After Harry Cohn saw the success of the Gene Kelly/Rita Hayworth team in the musical Cover Girl (1944), the two were promised this film. Sadly, it took another 15 years for it to reach the screen, and by that time Kelly (whose star-making role was in the original 1940 Broadway production) was bound to MGM and Hayworth was given the role of the older woman, with 'Kim Novak' now playing the younger woman.
It features three great (Richard) Rodgers and (Lorenz) Hart numbers, one for each of its leads: Sinatra sings "The Lady is a Tramp", Hayworth dubbed by Jo Ann Greer got "Bewitched, Bothered and Bewildered" and Novak (dubbed by Trudy Erwin) does "My Funny Valentine".
In the film, the character of Joey was changed from a dancer to a singer and the setting was changed from Chicago to San Francisco. In addition, Joey's character was softened by the inclusion of the last act in which Joey is reconciled with "Linda." Various locations throughout San Francisco were utilized for the film, including Telegraph Hill, according to a May 1957 Variety news item.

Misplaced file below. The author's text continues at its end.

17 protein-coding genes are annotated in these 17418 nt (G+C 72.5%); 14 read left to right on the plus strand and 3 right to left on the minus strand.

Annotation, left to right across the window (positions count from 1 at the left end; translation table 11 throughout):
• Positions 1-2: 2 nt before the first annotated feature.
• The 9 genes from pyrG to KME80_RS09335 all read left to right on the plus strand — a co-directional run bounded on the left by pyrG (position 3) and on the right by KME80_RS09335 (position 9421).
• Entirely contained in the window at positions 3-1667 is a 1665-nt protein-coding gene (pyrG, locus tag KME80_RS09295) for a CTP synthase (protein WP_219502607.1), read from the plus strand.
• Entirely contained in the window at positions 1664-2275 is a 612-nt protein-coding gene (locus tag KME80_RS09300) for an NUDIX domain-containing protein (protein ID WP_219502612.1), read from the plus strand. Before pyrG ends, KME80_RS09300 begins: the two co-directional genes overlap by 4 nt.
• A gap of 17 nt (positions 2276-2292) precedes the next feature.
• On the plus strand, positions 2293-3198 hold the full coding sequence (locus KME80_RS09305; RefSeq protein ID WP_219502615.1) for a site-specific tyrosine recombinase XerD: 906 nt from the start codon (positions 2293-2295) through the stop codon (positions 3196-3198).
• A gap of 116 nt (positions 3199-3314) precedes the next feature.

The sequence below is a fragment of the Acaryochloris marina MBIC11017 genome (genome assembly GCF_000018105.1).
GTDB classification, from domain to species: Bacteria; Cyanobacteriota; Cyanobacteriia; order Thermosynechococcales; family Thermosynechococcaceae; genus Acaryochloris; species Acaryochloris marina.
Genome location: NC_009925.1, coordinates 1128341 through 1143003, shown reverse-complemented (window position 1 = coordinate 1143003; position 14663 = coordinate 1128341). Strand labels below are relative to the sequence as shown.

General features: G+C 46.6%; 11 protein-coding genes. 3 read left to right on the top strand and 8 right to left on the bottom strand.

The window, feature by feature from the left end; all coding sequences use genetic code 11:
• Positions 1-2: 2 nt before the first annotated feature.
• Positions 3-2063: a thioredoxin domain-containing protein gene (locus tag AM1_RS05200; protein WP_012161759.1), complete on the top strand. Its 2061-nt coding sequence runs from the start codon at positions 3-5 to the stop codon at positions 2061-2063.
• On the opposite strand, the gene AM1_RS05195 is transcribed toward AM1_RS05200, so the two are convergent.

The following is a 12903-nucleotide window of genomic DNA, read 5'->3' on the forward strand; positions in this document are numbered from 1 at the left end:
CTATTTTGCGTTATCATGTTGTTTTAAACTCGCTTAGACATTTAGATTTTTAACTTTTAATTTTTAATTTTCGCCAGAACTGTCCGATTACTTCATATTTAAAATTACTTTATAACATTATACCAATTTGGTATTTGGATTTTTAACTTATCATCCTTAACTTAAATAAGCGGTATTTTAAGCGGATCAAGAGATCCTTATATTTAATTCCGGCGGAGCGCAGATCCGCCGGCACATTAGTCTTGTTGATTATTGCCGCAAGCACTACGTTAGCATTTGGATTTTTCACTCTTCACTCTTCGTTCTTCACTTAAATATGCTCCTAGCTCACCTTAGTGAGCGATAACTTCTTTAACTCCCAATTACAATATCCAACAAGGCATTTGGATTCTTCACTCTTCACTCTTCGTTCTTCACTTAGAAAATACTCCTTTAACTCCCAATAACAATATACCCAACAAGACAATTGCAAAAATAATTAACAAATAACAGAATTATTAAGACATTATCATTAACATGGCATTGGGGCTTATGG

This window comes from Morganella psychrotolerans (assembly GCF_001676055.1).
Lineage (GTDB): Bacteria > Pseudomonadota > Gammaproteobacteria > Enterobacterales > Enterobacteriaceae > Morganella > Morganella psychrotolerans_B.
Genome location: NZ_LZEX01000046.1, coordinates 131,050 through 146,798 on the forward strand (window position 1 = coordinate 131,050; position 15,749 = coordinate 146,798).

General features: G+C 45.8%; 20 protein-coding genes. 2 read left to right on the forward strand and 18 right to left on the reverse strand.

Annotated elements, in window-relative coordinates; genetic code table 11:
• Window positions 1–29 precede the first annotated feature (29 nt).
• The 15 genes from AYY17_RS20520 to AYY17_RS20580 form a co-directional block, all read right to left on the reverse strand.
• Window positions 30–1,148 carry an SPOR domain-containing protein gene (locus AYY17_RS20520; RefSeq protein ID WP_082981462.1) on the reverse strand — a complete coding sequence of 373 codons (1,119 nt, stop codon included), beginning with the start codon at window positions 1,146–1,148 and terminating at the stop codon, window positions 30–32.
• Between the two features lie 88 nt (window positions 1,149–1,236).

Pal Joey marked the only production of Essex-George Sidney Productions, a production unit formed by George Sidney and Frank Sinatra. Pal Joey was nominated for the following Academy Awards: Best Art Direction, Best Costume Design, Best Film Editing and Best Sound Recording. Sinatra won the Golden Globe Award for Best Actor for his performance in the film.
Hard (on) Fact..
- In the scene where Frank Sinatra sings "The Lady is a Tramp" and then dances with Rita Hayworth, there is a moment where she is supposed to say a line. However, she appears to stop herself and smile instead. This is because she realized during the take that Sinatra had an erection, and her surprise caused her to miss the line. However, her take was considered so priceless that it was left in. You can also see Sinatra strategically using the fur coat to cover his lower body as he exits the scene.